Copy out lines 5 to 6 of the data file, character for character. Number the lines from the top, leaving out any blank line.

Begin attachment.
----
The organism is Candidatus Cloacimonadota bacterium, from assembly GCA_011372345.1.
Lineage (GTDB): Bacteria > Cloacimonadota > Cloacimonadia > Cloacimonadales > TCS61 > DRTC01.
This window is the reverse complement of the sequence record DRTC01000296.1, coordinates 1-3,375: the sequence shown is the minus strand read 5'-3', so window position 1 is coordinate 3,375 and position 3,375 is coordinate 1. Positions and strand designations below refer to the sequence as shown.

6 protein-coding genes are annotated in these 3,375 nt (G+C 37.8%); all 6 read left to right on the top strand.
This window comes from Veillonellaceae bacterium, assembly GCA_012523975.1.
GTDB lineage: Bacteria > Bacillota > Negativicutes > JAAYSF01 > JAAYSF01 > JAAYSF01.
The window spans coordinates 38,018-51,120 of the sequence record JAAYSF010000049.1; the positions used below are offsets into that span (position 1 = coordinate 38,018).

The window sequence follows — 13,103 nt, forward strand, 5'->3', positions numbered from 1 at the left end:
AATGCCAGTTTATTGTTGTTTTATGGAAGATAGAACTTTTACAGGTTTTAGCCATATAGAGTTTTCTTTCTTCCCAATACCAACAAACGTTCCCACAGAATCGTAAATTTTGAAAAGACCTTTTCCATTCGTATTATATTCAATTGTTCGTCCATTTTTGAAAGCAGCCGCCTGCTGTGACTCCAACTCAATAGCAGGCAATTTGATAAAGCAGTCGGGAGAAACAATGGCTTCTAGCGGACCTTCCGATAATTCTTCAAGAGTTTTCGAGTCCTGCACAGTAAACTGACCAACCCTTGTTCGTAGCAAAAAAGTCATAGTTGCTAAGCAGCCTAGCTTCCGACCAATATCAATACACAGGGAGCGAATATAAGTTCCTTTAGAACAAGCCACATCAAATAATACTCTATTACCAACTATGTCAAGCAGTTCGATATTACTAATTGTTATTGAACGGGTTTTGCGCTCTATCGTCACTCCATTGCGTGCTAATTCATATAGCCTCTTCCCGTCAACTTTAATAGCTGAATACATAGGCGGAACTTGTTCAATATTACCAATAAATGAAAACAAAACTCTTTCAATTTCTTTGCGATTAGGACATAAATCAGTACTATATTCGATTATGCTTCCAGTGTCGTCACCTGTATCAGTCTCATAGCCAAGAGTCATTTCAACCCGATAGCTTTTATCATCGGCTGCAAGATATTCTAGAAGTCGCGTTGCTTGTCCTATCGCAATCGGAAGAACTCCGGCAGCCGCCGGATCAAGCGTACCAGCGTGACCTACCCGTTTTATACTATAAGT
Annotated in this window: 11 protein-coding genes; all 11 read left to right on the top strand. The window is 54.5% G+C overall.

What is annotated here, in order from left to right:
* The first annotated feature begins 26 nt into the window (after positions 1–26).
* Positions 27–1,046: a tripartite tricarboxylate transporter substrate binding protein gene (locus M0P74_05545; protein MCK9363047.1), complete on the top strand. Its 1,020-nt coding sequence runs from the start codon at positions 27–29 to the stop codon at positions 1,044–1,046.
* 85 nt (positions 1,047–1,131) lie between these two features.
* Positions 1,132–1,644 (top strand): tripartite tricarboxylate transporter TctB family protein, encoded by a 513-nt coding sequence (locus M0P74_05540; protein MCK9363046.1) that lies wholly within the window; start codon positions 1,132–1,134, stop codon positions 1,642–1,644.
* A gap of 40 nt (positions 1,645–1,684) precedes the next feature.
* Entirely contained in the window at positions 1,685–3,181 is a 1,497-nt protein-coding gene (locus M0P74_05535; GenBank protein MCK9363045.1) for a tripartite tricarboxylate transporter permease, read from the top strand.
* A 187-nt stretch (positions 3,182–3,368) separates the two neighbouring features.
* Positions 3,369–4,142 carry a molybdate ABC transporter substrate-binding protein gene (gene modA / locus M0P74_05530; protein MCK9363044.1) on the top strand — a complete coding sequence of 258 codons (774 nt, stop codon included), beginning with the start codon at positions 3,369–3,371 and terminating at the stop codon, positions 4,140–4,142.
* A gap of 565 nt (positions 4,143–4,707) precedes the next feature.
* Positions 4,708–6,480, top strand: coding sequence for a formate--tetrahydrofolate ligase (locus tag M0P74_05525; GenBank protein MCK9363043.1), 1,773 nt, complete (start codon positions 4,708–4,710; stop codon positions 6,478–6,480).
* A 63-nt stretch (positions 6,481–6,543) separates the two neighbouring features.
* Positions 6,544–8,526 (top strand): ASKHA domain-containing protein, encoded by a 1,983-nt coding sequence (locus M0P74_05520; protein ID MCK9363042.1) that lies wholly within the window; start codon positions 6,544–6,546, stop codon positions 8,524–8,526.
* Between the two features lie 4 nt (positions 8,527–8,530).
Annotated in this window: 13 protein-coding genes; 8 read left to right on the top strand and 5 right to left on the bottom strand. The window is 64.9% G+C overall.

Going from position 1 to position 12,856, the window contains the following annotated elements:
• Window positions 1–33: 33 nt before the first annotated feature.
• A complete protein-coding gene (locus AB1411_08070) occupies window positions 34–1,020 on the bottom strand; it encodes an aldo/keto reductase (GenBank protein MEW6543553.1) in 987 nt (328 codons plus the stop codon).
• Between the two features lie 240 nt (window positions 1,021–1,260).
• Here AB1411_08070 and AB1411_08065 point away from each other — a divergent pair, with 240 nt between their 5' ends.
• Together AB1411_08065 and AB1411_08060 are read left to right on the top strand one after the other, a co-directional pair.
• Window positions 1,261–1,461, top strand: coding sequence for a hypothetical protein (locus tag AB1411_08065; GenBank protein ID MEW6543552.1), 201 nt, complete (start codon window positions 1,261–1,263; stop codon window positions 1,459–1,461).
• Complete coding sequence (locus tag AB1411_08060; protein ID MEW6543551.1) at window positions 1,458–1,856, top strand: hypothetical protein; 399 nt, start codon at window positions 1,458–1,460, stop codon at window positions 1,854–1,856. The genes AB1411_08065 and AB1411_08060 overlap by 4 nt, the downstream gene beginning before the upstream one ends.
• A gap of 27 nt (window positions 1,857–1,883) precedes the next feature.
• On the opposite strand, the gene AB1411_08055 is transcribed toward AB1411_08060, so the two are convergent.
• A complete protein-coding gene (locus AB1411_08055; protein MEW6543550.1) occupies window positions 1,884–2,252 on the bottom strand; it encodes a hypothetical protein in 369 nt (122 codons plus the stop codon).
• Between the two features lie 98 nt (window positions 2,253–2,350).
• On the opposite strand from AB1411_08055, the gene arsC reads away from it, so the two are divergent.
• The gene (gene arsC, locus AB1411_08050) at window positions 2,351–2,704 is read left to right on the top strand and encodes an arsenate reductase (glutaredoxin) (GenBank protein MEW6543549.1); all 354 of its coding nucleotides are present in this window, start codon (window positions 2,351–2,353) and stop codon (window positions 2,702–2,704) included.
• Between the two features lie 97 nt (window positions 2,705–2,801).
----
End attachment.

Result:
This window comes from Veillonellaceae bacterium, assembly GCA_012523975.1.
GTDB lineage: Bacteria > Bacillota > Negativicutes > JAAYSF01 > JAAYSF01 > JAAYSF01.